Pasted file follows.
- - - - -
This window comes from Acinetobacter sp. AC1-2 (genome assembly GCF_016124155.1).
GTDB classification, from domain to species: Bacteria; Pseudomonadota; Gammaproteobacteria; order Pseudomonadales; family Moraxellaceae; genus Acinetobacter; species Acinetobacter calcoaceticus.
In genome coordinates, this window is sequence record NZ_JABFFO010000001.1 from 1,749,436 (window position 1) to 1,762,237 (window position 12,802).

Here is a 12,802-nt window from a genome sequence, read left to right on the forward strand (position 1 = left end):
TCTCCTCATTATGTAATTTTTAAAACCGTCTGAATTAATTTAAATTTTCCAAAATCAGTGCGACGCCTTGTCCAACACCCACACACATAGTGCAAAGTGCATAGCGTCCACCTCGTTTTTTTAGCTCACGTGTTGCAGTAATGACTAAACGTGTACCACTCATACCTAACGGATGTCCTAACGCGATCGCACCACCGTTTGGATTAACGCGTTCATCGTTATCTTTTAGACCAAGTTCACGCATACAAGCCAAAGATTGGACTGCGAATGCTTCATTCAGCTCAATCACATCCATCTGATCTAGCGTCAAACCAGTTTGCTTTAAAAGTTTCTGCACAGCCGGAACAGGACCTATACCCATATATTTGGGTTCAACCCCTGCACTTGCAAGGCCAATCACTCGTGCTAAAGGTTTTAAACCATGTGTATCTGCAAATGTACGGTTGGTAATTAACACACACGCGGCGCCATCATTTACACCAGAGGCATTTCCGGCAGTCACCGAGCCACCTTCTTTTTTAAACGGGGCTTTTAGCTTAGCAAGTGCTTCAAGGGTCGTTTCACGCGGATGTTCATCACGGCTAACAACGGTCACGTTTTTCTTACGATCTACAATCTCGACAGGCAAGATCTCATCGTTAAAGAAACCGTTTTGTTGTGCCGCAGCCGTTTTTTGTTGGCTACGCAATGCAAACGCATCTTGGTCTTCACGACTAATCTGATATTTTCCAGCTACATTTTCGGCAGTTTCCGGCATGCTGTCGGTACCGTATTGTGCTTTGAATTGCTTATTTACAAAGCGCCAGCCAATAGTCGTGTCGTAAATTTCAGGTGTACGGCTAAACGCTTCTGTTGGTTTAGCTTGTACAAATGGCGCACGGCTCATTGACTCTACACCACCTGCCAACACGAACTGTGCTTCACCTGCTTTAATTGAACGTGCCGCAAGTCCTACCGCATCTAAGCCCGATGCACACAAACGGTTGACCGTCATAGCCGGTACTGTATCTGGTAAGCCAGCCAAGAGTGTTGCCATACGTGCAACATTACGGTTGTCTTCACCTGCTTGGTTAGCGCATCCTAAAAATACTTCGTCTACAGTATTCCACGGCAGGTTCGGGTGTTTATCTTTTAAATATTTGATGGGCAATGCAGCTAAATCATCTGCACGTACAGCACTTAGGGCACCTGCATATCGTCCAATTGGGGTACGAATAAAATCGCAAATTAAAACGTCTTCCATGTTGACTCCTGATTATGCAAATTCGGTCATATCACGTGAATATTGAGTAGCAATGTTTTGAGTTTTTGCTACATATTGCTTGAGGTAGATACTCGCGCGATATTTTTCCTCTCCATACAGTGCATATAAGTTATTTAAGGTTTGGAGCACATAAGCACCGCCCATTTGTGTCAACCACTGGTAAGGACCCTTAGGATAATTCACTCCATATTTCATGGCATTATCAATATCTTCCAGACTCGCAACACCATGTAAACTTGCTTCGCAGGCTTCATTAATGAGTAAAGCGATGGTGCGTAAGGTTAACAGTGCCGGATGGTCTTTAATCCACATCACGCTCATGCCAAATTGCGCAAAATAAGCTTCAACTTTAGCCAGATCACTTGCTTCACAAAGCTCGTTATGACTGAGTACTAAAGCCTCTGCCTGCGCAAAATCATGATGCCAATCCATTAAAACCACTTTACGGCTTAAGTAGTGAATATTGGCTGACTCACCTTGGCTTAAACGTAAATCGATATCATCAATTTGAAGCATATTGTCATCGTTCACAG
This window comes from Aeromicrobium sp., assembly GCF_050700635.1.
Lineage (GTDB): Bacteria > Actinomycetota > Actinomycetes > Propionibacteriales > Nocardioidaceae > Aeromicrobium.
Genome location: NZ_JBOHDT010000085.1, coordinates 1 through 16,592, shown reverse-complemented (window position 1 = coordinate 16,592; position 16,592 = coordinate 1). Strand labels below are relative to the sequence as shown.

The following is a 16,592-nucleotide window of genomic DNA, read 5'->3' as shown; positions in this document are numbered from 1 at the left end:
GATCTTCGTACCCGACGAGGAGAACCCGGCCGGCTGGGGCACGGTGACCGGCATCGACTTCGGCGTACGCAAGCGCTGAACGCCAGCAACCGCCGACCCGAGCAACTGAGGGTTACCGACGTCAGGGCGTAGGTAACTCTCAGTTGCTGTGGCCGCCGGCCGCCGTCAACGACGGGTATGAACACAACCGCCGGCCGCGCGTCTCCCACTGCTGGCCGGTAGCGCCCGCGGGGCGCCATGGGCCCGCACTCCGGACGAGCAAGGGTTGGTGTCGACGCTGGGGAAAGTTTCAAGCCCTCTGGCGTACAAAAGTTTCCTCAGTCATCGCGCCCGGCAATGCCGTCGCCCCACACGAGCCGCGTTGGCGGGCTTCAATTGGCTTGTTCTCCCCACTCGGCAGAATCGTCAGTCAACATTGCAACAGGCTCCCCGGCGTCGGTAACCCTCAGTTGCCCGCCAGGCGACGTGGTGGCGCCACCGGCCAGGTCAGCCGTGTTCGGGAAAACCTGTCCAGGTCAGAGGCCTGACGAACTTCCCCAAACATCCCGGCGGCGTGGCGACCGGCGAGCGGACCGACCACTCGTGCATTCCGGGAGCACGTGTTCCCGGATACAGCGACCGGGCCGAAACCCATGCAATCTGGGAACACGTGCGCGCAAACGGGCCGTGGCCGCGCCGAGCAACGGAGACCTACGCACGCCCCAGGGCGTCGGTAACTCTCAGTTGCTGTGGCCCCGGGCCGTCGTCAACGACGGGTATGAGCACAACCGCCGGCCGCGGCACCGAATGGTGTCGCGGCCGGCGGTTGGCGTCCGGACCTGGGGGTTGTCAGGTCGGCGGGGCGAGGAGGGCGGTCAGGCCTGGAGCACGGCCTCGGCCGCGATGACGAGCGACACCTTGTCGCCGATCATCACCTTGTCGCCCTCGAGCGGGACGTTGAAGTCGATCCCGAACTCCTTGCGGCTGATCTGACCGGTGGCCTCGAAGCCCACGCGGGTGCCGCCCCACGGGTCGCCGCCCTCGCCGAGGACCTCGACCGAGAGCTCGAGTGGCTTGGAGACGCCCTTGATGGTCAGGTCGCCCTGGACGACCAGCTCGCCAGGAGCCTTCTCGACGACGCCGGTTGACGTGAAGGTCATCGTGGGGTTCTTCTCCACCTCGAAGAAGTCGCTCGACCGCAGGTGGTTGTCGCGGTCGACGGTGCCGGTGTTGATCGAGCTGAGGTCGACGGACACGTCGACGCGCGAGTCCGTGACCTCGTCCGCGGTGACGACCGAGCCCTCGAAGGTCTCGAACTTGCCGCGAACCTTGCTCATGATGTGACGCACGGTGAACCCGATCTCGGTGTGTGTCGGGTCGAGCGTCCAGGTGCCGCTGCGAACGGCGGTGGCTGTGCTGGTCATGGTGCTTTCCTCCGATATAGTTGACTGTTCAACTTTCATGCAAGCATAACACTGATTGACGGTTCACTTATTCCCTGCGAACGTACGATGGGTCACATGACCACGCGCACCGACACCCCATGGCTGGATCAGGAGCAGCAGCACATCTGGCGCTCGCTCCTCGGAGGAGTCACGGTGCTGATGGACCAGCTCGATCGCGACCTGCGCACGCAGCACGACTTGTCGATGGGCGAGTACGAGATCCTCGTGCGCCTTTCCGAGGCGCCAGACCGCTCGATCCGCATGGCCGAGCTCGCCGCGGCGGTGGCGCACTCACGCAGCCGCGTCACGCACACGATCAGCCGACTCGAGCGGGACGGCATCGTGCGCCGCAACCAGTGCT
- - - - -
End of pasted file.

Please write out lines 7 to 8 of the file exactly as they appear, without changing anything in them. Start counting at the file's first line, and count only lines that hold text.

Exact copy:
Lineage (GTDB): Bacteria > Actinomycetota > Actinomycetes > Propionibacteriales > Nocardioidaceae > Aeromicrobium.
Genome location: NZ_JBOHDT010000085.1, coordinates 1 through 16,592, shown reverse-complemented (window position 1 = coordinate 16,592; position 16,592 = coordinate 1). Strand labels below are relative to the sequence as shown.